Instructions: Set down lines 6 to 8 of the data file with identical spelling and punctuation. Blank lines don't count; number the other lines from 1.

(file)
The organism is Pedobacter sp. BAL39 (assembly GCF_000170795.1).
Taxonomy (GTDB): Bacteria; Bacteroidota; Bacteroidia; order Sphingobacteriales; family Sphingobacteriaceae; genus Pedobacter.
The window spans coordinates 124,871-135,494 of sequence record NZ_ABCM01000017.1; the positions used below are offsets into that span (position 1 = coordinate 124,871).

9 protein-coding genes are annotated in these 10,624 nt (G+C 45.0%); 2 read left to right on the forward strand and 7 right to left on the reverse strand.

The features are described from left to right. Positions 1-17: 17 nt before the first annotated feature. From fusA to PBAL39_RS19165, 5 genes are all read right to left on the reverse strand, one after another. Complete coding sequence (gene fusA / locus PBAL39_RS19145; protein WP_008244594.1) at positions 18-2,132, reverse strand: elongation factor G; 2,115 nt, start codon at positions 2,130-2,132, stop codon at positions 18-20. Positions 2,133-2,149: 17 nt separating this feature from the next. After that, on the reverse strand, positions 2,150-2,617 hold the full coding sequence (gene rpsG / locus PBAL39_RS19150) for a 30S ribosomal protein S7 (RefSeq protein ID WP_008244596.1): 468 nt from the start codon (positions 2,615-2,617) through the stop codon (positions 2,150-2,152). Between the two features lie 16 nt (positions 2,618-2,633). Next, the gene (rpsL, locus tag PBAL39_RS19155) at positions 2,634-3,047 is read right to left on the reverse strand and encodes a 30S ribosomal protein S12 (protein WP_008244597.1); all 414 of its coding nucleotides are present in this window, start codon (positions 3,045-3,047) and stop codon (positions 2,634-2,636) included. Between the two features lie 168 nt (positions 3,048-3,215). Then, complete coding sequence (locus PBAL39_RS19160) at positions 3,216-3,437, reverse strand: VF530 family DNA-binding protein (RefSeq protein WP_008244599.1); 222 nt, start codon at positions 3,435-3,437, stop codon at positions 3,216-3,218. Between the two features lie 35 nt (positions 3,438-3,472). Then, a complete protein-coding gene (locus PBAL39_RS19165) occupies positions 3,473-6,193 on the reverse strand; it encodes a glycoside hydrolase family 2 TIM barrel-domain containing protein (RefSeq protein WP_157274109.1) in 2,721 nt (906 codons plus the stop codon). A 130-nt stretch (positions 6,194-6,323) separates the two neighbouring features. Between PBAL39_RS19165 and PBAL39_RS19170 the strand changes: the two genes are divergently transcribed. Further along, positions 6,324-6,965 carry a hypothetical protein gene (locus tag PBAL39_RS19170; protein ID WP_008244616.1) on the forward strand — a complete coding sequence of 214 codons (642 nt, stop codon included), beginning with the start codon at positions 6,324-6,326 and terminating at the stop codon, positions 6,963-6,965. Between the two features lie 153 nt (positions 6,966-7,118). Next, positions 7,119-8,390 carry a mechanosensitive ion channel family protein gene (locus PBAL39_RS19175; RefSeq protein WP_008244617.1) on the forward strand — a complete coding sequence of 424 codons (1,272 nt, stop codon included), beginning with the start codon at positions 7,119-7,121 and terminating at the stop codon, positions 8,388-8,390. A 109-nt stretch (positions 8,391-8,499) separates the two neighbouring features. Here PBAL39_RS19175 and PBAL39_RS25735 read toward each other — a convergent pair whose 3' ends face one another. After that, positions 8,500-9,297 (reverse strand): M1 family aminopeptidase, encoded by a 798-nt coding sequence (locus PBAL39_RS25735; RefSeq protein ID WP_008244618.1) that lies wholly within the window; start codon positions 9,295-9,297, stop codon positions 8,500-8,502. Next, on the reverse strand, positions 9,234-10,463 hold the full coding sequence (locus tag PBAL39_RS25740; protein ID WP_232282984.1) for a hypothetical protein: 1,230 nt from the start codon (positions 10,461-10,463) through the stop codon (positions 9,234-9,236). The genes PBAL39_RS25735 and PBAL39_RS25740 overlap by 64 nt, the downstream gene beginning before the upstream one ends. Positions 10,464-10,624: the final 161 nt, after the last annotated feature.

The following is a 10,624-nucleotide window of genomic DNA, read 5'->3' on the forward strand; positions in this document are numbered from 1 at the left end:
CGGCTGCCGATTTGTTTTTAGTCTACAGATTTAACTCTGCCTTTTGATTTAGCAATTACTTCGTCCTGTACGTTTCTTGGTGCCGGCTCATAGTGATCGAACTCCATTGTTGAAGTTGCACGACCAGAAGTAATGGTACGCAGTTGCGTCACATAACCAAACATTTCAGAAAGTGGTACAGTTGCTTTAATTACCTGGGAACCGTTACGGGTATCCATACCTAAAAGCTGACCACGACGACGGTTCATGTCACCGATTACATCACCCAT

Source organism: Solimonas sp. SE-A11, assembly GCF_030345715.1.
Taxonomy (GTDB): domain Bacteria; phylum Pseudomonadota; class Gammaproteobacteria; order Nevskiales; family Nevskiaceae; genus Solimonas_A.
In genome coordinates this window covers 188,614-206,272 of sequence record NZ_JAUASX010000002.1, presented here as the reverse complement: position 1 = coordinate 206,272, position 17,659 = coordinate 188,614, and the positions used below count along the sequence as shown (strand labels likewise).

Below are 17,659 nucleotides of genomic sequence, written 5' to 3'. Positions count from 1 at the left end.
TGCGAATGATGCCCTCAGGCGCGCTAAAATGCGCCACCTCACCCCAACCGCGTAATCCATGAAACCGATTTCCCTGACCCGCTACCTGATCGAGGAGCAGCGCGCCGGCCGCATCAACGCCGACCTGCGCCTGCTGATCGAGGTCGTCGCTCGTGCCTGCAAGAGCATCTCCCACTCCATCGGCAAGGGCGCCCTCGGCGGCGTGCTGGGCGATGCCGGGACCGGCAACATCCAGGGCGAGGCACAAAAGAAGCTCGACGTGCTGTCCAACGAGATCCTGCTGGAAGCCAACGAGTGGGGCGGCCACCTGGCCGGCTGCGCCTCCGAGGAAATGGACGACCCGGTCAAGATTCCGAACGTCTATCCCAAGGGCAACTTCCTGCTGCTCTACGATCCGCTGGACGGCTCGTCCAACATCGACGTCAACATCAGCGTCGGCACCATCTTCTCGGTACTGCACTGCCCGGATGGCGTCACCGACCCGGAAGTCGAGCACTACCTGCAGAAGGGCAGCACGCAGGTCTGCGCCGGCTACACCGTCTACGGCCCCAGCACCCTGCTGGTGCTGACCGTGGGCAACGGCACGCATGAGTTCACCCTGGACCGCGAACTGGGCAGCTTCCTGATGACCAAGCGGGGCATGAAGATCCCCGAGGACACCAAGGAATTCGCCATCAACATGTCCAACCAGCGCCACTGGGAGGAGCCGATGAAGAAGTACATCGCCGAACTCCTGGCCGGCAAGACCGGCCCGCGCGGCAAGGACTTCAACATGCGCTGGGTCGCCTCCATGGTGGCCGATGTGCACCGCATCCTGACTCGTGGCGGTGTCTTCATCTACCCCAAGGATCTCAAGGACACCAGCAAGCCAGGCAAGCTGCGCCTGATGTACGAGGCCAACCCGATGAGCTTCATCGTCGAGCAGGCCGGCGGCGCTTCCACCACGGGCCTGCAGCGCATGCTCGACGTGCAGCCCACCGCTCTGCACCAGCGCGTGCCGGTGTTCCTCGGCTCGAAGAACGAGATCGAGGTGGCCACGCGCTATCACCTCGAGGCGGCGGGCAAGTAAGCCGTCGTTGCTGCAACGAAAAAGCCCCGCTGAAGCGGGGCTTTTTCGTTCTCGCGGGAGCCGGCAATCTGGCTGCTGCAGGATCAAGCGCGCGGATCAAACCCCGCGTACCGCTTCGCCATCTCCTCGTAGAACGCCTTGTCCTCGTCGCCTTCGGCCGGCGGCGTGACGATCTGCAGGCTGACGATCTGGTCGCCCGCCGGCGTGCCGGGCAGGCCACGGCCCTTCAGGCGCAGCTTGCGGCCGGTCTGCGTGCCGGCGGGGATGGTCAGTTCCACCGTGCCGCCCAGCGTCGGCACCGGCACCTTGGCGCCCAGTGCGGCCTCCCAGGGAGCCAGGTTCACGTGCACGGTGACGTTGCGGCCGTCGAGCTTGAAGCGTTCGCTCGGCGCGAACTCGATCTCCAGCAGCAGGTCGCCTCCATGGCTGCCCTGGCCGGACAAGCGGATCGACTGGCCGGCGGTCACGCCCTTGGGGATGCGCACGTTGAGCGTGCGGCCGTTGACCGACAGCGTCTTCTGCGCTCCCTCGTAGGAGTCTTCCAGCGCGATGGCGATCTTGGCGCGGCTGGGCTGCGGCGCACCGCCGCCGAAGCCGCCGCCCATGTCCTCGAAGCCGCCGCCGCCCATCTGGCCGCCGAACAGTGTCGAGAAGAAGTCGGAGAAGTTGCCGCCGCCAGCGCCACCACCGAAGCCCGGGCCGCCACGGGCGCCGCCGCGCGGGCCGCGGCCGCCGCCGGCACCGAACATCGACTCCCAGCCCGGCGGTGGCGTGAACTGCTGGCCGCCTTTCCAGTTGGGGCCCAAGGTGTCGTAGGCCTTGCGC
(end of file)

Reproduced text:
The following is a 10,624-nucleotide window of genomic DNA, read 5'->3' on the forward strand; positions in this document are numbered from 1 at the left end:
CGGCTGCCGATTTGTTTTTAGTCTACAGATTTAACTCTGCCTTTTGATTTAGCAATTACTTCGTCCTGTACGTTTCTTGGTGCCGGCTCATAGTGATCGAACTCCATTGTTGAAGTTGCACGACCAGAAGTAATGGTACGCAGTTGCGTCACATAACCAAACATTTCAGAAAGTGGTACAGTTGCTTTAATTACCTGGGAACCGTTACGGGTATCCATACCTAAAAGCTGACCACGACGACGGTTCATGTCACCGATTACATCACCCAT

Source organism: Solimonas sp. SE-A11, assembly GCF_030345715.1.